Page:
St Mary Magdalene Chapel, Dingli

Coordinates: 35°51′6.1″N 14°23′8.2″E / 35.851694°N 14.385611°E / 35.851694; 14.385611
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Saint Mary Magdalene Chapel
Kappella ta' Santa Marija Maddalena
4515 Dingli Cliffs Chapel.jpg
View of St. Mary Magdalene Chapel
Map
35°51′6.1″N 14°23′8.2″E / 35.851694°N 14.385611°E / 35.851694; 14.385611
LocationDingli
CountryMalta
DenominationRoman Catholic
History
StatusChapel
Foundedbefore 1446
DedicationMary Magdalene
Architecture
Functional statusActive
StyleVernacular
Completed15 April 1646
Specifications
MaterialsLimestone
Administration
ArchdioceseMalta
ParishDingli

Saint Mary Magdalene Chapel (Maltese: Kappella ta' Santa Marija Maddalena) is a Roman Catholic chapel in the limits of Dingli, Malta, dedicated to Mary Magdalene. It overlooks the Dingli Cliffs, and is therefore commonly known as il-kappella tal-irdum (chapel of the cliffs). The chapel was built in 1646 on the site of an earlier one which had existed since at least the 15th century. Its simple architecture is typical of Maltese wayside chapels.

History[edit]

Interior of chapel, featuring the main altar

The date of construction of the chapel is not known, but the oldest reference to the building was made in 1446. It is located on the Dingli Cliffs, far from the town itself, and it was used by farmers who lived in nearby farms. The chapel was in a state of disrepair by 1575, and it later collapsed. It was rebuilt in the 17th century, being reopened by Bishop Miguel Juan Balaguer Camarasa on 15 April 1646. The reconstruction is commemorated by a Latin inscription above its doorway.[1]

In 1777, a plaque stating non gode l'immunita ecclesias was installed near the doorway to indicate that the chapel did not enjoy ecclesiastical immunity.[2]

The chapel was deconsecrated by Bishop Gaetano Pace Forno in the 19th century, but it was later reconsecrated.[3] It was hit by lightning on 4 February 1936, damaging the circular window on the façade, but it was later repaired.[1]

In May 2005, the chapel began to be restored by the Restoration Unit of the Ministry of Resources and Infrastructure, under the supervision of architect David Vassallo. Restoration works included the strengthening of the roof, the replacement of old cement with hydraulic lime, and installing new paving for the chapel and its parvis. A replica non gode l'immunita ecclesias plaque was also installed, after the original had been stolen. The Dingli parish also commissioned a new altar, while Dun Ġwann Abela and his family donated an altarpiece. The restored chapel was inaugurated on 20 May 2007.[1]

The chapel was hit again by lightning during a thunderstorm on 10 December 2014, damaging the window and the top part of the façade. Some debris hit the altar, damaging the altarpiece.[4] The damage was subsequently repaired by the Restoration Directorate,[5] and the chapel reopened in April 2015.[6]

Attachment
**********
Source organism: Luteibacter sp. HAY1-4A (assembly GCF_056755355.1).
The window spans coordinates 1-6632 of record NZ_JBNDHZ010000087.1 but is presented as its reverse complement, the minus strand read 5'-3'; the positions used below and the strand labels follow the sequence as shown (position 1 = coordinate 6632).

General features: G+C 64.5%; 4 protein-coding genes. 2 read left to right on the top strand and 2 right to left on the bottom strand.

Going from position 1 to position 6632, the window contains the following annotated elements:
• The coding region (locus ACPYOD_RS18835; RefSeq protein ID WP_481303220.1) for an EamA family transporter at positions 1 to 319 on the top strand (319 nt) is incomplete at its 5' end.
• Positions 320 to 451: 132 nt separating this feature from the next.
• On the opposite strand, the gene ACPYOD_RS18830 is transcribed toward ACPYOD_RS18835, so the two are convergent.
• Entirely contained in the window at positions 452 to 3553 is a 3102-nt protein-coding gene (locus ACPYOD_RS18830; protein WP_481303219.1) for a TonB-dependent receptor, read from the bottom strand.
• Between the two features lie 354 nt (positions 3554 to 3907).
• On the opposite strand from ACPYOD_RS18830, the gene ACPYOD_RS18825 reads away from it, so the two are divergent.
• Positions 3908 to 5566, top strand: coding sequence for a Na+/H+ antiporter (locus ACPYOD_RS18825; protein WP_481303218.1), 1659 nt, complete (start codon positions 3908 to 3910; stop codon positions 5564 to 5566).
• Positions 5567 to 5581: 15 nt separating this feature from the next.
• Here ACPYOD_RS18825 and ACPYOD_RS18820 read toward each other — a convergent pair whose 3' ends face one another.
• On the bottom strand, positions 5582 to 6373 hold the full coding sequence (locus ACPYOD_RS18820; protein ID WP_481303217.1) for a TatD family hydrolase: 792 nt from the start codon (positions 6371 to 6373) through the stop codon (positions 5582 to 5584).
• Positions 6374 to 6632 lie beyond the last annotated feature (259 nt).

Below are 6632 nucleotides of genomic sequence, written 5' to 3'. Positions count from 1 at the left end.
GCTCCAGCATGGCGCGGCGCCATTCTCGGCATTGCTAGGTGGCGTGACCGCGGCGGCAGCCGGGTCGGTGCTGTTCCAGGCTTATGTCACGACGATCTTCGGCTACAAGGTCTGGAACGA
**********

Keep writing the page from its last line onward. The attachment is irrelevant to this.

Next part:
The chapel is listed on the National Inventory of the Cultural Property of the Maltese Islands.[7]

Architecture[edit]

The chapel overlooking the Dingli Cliffs

St. Mary Magdalene Chapel has a simple design, typical of Maltese wayside chapels. It has a rectangular structure, with its façade containing a single doorway and a circular window. A Latin inscription is located just above the door, while a slab originally containing a coat of arms is located above the window. A small parvis (Maltese: zuntier) is located outside the church, and a railing is located nearby to protect visitors to the chapel from falling down the cliffs.[1]

The church has an altar built of Maltese limestone. The altarpiece is The Risen Christ by Paul Camilleri Cauchi, depicting Jesus forgiving a penitent Mary Magdalene after his resurrection.[1]


See also[edit]

References[edit]

  1. ^ a b c d e Brincat, Joe. "Il-knisja tal-Maddalena ~ Ħad-Dingli ~". Kappelli Maltin (in Maltese). Archived from the original on 24 January 2015.
  2. ^ "St. Mary Magdalene Chapel". Dingli Local Council. Archived from the original on 16 March 2016.
  3. ^ Scerri, John. "Dingli". malta-canada.com. Archived from the original on 26 February 2010.
  4. ^ "Lightning strike damages chapel". Times of Malta. 10 December 2014. Archived from the original on 13 August 2015.
  5. ^ "Steeple struck". Times of Malta. 11 December 2014. Archived from the original on 31 May 2016.
  6. ^ Zammit, Marion (21 April 2015). "Il-kappella tal-Maddalena f'Ħad-Dingli se terġa' tiftaħ il-bibien tagħha". newsbook.com.mt (in Maltese). Archived from the original on 31 May 2016.
  7. ^ "Chapel of Mary Magdalene" (PDF). National Inventory of the Cultural Property of the Maltese Islands. 28 March 2014. Archived from the original (PDF) on 17 July 2016.

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